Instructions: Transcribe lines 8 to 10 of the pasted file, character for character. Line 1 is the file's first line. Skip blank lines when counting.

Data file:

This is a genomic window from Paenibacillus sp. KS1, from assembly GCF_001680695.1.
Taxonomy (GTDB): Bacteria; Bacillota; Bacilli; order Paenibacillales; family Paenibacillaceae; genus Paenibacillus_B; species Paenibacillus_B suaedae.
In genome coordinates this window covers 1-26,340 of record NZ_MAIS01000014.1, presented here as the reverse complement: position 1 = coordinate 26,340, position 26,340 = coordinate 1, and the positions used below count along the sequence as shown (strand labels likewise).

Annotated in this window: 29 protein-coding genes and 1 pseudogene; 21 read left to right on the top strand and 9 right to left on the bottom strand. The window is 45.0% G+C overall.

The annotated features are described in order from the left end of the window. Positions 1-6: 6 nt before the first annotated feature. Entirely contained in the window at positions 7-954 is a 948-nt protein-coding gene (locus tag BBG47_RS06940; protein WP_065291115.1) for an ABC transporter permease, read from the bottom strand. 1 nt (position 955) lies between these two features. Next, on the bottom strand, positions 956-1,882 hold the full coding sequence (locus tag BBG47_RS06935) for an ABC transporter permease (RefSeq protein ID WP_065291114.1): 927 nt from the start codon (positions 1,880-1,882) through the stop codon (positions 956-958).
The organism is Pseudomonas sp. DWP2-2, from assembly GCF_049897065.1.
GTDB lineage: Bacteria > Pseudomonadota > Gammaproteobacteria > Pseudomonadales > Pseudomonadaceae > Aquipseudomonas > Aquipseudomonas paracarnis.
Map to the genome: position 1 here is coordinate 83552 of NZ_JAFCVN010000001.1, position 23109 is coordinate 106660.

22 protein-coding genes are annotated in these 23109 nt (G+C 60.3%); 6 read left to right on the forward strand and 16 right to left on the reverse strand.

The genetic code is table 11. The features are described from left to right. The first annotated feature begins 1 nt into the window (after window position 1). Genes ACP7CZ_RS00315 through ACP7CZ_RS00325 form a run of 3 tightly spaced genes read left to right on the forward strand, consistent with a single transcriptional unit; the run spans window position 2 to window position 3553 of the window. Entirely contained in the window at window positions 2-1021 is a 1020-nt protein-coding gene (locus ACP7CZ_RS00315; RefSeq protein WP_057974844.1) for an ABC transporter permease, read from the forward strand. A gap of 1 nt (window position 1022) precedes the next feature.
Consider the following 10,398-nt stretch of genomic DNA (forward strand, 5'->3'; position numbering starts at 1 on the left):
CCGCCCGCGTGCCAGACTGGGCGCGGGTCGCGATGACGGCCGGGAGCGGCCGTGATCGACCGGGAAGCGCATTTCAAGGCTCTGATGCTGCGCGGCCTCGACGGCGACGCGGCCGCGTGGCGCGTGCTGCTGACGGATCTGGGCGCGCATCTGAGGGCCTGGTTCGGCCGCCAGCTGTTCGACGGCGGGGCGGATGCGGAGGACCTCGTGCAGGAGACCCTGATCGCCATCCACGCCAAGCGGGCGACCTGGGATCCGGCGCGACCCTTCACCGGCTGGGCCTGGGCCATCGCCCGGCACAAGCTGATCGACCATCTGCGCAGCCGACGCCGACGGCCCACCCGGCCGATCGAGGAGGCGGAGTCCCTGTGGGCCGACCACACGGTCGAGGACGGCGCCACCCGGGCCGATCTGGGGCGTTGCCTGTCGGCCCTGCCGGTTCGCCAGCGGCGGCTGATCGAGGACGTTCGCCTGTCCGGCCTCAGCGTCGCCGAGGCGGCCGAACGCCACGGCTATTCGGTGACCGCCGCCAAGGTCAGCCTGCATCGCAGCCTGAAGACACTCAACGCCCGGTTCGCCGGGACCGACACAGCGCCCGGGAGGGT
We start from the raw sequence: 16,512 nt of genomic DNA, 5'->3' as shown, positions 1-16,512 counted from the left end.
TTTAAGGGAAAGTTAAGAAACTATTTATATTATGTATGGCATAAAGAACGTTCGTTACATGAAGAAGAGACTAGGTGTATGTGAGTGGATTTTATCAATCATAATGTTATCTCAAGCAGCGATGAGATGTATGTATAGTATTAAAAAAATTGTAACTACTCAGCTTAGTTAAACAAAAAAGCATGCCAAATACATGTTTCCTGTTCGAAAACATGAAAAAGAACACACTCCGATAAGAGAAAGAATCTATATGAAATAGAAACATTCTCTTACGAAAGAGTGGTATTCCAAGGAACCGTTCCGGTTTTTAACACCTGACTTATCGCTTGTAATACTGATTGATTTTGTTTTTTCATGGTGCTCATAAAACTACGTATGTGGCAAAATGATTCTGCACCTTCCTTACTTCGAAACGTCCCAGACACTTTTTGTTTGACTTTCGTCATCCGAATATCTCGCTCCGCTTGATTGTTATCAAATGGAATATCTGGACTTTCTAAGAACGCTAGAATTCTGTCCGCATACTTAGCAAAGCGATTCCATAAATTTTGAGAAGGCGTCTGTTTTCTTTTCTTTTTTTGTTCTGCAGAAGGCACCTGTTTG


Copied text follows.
Map to the genome: position 1 here is coordinate 83552 of NZ_JAFCVN010000001.1, position 23109 is coordinate 106660.

22 protein-coding genes are annotated in these 23109 nt (G+C 60.3%); 6 read left to right on the forward strand and 16 right to left on the reverse strand.

The genetic code is table 11. The features are described from left to right. The first annotated feature begins 1 nt into the window (after window position 1). Genes ACP7CZ_RS00315 through ACP7CZ_RS00325 form a run of 3 tightly spaced genes read left to right on the forward strand, consistent with a single transcriptional unit; the run spans window position 2 to window position 3553 of the window. Entirely contained in the window at window positions 2-1021 is a 1020-nt protein-coding gene (locus ACP7CZ_RS00315; RefSeq protein WP_057974844.1) for an ABC transporter permease, read from the forward strand. A gap of 1 nt (window position 1022) precedes the next feature.